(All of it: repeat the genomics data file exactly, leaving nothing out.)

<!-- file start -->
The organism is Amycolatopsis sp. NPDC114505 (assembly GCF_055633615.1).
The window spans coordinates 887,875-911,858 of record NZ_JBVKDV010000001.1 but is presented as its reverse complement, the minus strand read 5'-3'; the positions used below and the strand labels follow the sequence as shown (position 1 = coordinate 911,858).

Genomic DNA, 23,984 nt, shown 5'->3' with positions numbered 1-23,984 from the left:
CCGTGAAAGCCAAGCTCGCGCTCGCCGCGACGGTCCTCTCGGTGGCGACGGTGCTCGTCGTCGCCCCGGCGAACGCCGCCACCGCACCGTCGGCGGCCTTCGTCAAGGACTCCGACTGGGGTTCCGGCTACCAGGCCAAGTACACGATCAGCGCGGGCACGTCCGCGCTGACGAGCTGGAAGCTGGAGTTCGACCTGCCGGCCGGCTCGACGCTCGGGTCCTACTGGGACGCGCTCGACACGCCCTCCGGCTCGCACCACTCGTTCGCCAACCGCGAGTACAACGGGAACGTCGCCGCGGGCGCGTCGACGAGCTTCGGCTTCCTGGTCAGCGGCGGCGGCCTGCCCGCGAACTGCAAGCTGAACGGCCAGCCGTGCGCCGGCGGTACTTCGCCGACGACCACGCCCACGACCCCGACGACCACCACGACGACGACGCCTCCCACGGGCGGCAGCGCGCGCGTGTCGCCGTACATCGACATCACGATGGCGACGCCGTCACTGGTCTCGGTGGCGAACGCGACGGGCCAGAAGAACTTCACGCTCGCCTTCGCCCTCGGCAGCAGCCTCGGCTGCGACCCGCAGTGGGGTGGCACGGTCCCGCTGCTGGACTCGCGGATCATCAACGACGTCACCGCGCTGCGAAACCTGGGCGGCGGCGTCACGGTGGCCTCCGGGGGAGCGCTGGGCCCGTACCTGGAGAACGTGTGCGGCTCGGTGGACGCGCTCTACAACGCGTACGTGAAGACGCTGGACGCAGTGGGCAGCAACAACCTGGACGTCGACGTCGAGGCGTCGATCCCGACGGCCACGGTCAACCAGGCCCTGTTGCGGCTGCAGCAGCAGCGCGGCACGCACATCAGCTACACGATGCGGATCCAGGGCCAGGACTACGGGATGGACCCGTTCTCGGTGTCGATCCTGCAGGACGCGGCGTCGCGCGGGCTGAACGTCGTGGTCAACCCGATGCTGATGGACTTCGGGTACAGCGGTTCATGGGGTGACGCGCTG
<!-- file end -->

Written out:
The organism is Amycolatopsis sp. NPDC114505 (assembly GCF_055633615.1).
The window spans coordinates 887,875-911,858 of record NZ_JBVKDV010000001.1 but is presented as its reverse complement, the minus strand read 5'-3'; the positions used below and the strand labels follow the sequence as shown (position 1 = coordinate 911,858).

Genomic DNA, 23,984 nt, shown 5'->3' with positions numbered 1-23,984 from the left:
CCGTGAAAGCCAAGCTCGCGCTCGCCGCGACGGTCCTCTCGGTGGCGACGGTGCTCGTCGTCGCCCCGGCGAACGCCGCCACCGCACCGTCGGCGGCCTTCGTCAAGGACTCCGACTGGGGTTCCGGCTACCAGGCCAAGTACACGATCAGCGCGGGCACGTCCGCGCTGACGAGCTGGAAGCTGGAGTTCGACCTGCCGGCCGGCTCGACGCTCGGGTCCTACTGGGACGCGCTCGACACGCCCTCCGGCTCGCACCACTCGTTCGCCAACCGCGAGTACAACGGGAACGTCGCCGCGGGCGCGTCGACGAGCTTCGGCTTCCTGGTCAGCGGCGGCGGCCTGCCCGCGAACTGCAAGCTGAACGGCCAGCCGTGCGCCGGCGGTACTTCGCCGACGACCACGCCCACGACCCCGACGACCACCACGACGACGACGCCTCCCACGGGCGGCAGCGCGCGCGTGTCGCCGTACATCGACATCACGATGGCGACGCCGTCACTGGTCTCGGTGGCGAACGCGACGGGCCAGAAGAACTTCACGCTCGCCTTCGCCCTCGGCAGCAGCCTCGGCTGCGACCCGCAGTGGGGTGGCACGGTCCCGCTGCTGGACTCGCGGATCATCAACGACGTCACCGCGCTGCGAAACCTGGGCGGCGGCGTCACGGTGGCCTCCGGGGGAGCGCTGGGCCCGTACCTGGAGAACGTGTGCGGCTCGGTGGACGCGCTCTACAACGCGTACGTGAAGACGCTGGACGCAGTGGGCAGCAACAACCTGGACGTCGACGTCGAGGCGTCGATCCCGACGGCCACGGTCAACCAGGCCCTGTTGCGGCTGCAGCAGCAGCGCGGCACGCACATCAGCTACACGATGCGGATCCAGGGCCAGGACTACGGGATGGACCCGTTCTCGGTGTCGATCCTGCAGGACGCGGCGTCGCGCGGGCTGAACGTCGTGGTCAACCCGATGCTGATGGACTTCGGGTACAGCGGTTCATGGGGTGACGCGCTG